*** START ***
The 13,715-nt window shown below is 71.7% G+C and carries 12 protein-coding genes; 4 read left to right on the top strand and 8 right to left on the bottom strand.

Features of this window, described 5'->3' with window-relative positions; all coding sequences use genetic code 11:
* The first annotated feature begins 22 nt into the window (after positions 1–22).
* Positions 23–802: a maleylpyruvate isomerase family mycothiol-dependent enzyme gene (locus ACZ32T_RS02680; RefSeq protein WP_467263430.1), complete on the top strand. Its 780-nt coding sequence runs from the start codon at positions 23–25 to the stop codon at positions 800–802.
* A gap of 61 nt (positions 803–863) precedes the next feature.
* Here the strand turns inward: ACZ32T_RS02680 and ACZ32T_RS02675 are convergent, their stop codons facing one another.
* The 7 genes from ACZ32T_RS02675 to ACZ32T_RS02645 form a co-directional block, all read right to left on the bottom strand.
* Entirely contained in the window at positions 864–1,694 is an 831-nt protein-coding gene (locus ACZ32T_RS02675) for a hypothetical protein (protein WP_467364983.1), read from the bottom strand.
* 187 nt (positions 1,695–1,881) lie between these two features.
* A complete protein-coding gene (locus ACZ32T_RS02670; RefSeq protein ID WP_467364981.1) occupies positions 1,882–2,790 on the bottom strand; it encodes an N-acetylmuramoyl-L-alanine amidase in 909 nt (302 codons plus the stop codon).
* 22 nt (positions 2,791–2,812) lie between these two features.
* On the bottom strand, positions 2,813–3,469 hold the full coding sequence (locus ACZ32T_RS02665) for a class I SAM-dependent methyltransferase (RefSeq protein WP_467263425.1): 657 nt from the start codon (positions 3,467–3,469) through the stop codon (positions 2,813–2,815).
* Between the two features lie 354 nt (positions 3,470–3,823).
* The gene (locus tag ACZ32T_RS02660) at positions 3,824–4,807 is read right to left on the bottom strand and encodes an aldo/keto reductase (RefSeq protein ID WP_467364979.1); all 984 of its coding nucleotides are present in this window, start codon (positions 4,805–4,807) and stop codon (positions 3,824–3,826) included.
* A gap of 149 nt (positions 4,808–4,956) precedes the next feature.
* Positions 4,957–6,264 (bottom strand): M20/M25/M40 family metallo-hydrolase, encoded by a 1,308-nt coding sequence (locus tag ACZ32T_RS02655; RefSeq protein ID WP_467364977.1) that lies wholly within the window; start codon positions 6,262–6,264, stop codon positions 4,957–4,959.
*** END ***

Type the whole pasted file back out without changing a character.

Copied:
The 13,715-nt window shown below is 71.7% G+C and carries 12 protein-coding genes; 4 read left to right on the top strand and 8 right to left on the bottom strand.

Features of this window, described 5'->3' with window-relative positions; all coding sequences use genetic code 11:
* The first annotated feature begins 22 nt into the window (after positions 1–22).
* Positions 23–802: a maleylpyruvate isomerase family mycothiol-dependent enzyme gene (locus ACZ32T_RS02680; RefSeq protein WP_467263430.1), complete on the top strand. Its 780-nt coding sequence runs from the start codon at positions 23–25 to the stop codon at positions 800–802.
* A gap of 61 nt (positions 803–863) precedes the next feature.
* Here the strand turns inward: ACZ32T_RS02680 and ACZ32T_RS02675 are convergent, their stop codons facing one another.
* The 7 genes from ACZ32T_RS02675 to ACZ32T_RS02645 form a co-directional block, all read right to left on the bottom strand.
* Entirely contained in the window at positions 864–1,694 is an 831-nt protein-coding gene (locus ACZ32T_RS02675) for a hypothetical protein (protein WP_467364983.1), read from the bottom strand.
* 187 nt (positions 1,695–1,881) lie between these two features.
* A complete protein-coding gene (locus ACZ32T_RS02670; RefSeq protein ID WP_467364981.1) occupies positions 1,882–2,790 on the bottom strand; it encodes an N-acetylmuramoyl-L-alanine amidase in 909 nt (302 codons plus the stop codon).
* 22 nt (positions 2,791–2,812) lie between these two features.
* On the bottom strand, positions 2,813–3,469 hold the full coding sequence (locus ACZ32T_RS02665) for a class I SAM-dependent methyltransferase (RefSeq protein WP_467263425.1): 657 nt from the start codon (positions 3,467–3,469) through the stop codon (positions 2,813–2,815).
* Between the two features lie 354 nt (positions 3,470–3,823).
* The gene (locus tag ACZ32T_RS02660) at positions 3,824–4,807 is read right to left on the bottom strand and encodes an aldo/keto reductase (RefSeq protein ID WP_467364979.1); all 984 of its coding nucleotides are present in this window, start codon (positions 4,805–4,807) and stop codon (positions 3,824–3,826) included.
* A gap of 149 nt (positions 4,808–4,956) precedes the next feature.
* Positions 4,957–6,264 (bottom strand): M20/M25/M40 family metallo-hydrolase, encoded by a 1,308-nt coding sequence (locus tag ACZ32T_RS02655; RefSeq protein ID WP_467364977.1) that lies wholly within the window; start codon positions 6,262–6,264, stop codon positions 4,957–4,959.